Becoming the New You: How to Burn Fat and Keep It Off
Once upon a time, fat storage was one of the major factors in our survival as a species. Our bodies stored any excess calories we ate as extra fuel, keeping them available for days when our food stores ran low.
For most people on the road to losing weight today, figuring out how to get around this efficient fat storage system can feel like the biggest obstacle to success!
If you feel like you’ve been struggling to burn fat, even as your body builds up more of it, you’re far from alone. Let’s take a look at some healthy routines that can help you burn the calories you eat every day, as well as the ones your body’s still clinging onto.
Hit the Weights
When most people think about weight-loss solutions, the first thing their mind jumps to is cardio. This makes sense, as fast-paced cardio workouts can burn more calories than you will during strength training.
However, strength training requires your body to continue burning calories even after you put down the weights. Because repairing your damaged muscle fibers requires ongoing energy, your body will need to burn up calories—meaning that it won’t store them on your waist.
Ramp Up Your Cardio
Aerobic exercise is still an effective way to burn fat, and it’s also a crucial part of an active lifestyle, so don’t leave it out! Striking a balance between cardio and muscle building can be tricky, but it’s important to focus on both.
The American Heart Association recommends getting at least 150 minutes of cardio per week, though you may want to increase this if you’re trying to burn fat. You can do any form of cardio you like, but it’s worth noting that HIIT workouts are great options for losing weight fast. The variations in intensity can help prompt our metabolisms to switch to burning fat, even once the workout is complete.
Aim for Fewer Calories, Within Reason
In simplest terms, eating fewer calories than you burn is one of the easiest ways to burn fat. In addition, because each pound of fat contains 3,500 calories, eating less food can prompt your body to burn that fat for additional calories.
However, it’s worth remembering that our bodies are complex machines. Eating at a caloric deficit isn’t always as easy—or as effective—as it sounds!
Diets that encourage extreme caloric reduction can be harmful to your health, impacting your metabolism and even weakening your immunity. Worse, people who go on super low-calorie crash diets of 1,200 daily calories or fewer often gain back the weight when they stop their diet.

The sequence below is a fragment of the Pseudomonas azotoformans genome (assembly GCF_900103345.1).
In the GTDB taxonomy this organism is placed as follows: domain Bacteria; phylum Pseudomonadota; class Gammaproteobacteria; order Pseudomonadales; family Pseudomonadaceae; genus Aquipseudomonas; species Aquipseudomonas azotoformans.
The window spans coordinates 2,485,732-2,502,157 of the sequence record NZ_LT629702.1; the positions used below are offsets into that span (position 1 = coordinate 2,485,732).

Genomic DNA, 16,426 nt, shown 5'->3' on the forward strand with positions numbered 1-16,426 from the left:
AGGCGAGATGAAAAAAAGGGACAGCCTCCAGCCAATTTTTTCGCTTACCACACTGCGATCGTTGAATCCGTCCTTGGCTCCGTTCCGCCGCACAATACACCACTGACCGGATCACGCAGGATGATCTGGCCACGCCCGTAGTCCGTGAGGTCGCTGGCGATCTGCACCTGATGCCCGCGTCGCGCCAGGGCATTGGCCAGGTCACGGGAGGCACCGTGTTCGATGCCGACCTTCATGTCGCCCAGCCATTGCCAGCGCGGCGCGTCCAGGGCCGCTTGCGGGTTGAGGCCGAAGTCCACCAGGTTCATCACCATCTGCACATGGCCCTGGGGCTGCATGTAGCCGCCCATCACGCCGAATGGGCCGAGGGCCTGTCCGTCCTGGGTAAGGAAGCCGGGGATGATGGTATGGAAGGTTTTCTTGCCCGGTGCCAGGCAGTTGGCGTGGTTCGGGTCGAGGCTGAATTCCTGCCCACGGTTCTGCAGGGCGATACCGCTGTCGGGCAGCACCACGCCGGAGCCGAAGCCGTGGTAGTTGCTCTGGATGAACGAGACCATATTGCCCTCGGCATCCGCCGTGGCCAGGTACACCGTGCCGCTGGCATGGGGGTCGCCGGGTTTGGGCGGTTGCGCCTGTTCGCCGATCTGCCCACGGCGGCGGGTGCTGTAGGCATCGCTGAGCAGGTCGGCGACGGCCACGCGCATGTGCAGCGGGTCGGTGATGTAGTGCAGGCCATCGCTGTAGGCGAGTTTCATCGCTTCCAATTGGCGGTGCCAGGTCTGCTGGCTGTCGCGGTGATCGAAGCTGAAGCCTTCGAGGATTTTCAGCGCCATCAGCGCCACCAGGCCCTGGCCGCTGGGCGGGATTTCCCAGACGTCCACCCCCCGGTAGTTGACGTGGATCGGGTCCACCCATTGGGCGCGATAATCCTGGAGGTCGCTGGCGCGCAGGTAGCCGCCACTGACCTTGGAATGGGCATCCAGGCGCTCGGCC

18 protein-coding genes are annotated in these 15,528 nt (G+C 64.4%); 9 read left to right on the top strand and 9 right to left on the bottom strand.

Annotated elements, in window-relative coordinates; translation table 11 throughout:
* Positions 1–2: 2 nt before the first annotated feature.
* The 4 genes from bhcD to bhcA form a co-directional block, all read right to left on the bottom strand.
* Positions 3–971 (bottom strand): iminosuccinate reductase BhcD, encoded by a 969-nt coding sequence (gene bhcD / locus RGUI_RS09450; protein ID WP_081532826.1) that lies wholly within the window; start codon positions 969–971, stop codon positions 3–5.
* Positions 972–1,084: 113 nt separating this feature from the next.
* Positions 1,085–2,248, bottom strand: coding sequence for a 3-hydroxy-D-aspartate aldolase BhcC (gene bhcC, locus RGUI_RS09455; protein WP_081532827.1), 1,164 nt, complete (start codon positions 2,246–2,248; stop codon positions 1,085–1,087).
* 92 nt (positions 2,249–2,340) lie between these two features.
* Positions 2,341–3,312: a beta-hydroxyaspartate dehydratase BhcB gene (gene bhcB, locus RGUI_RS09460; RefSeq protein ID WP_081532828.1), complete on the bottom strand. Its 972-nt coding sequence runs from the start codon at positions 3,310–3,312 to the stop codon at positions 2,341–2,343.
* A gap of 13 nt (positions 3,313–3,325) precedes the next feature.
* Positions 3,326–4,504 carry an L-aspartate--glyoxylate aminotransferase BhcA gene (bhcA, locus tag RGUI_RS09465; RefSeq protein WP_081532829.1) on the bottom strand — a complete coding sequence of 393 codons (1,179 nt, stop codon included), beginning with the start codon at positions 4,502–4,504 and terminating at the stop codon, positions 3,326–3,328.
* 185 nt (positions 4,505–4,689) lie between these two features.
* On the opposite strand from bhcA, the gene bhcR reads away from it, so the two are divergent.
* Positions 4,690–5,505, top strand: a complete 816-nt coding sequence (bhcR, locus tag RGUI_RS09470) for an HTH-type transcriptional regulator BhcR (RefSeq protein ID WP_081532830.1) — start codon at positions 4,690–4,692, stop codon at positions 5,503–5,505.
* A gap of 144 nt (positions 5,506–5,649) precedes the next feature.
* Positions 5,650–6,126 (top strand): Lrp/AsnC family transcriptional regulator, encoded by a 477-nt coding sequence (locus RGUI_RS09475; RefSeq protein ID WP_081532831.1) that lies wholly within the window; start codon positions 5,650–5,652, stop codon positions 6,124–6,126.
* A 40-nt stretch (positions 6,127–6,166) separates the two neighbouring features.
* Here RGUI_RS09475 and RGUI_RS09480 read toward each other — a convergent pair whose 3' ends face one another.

Instead, focus on reducing your calories by enough to sustain you without going overboard. Your diet should be one you can envision continuing for years, not one you’re focusing on for a few weeks.
Eat Healthy Foods
It’s not enough to consider how much you eat: you also need to consider what you eat.
Get More Protein
If you’re going to be focusing on strength training, following a high-protein diet can be a great way to fuel your body while increasing your fat burning. Research shows that high-protein diets are associated with a lower risk of obesity. Protein can even help you feel more full for longer!
Eat Healthy Fats
Sure, you’re trying to burn body fat, but that doesn’t mean cutting all fats from your diet. In fact, healthy fats—like those in olive oil, avocados, and nuts—can help with weight loss in the long run.
Put Fiber on Your Plate
Plant-based fiber is a great way to feel full for longer. Filling your plate with vegetables, fruits, legumes, seeds, and whole grains is a good idea, and it can help you keep your calorie intake low throughout the day.
Avoid Sugar and Refined Carbs
We all know that sugary beverages and refined carbs are packed with calories. However, it’s worth noting that these foods and drinks don’t just ramp up your caloric intake; they also don’t offer much in return. Because they have so little nutritional value, you’ll often feel hungry sooner after eating them, prompting you to eat more food to make up for it.
Probiotics may feel like a passing fad, but the truth is that they can help you enhance your gut performance, which can help with weight loss. Getting more probiotics in supplements, or in foods like kimchi, sauerkraut, and kombucha, can help.
Get Enough Sleep
You might not think sleep has a clear link to weight loss at first, but many studies have found that getting enough sleep can help you shed those pounds. One small study even found that missing one hour of sleep per night may lead to less fat loss.
Experts suggest that the average person should get around eight hours of sleep per night, but the key word is “average.” Eight hours may or may not work for you, and some people need as few as five hours or as many as eleven hours per night. Check the expert recommendations and consider making sleep a priority if you want to lose weight.
Get Moving to Burn Fat
If you’re hoping to burn fat and keep it off, get started! From adjusting your diet to increasing your activity to getting the rest you need, making some key lifestyle adjustments can help you lose weight for the long term.
As you continue your weight loss journey, we’d love to be a part of it. Check out one of our locations, get in touch with us, or fill out our online form to try us for free.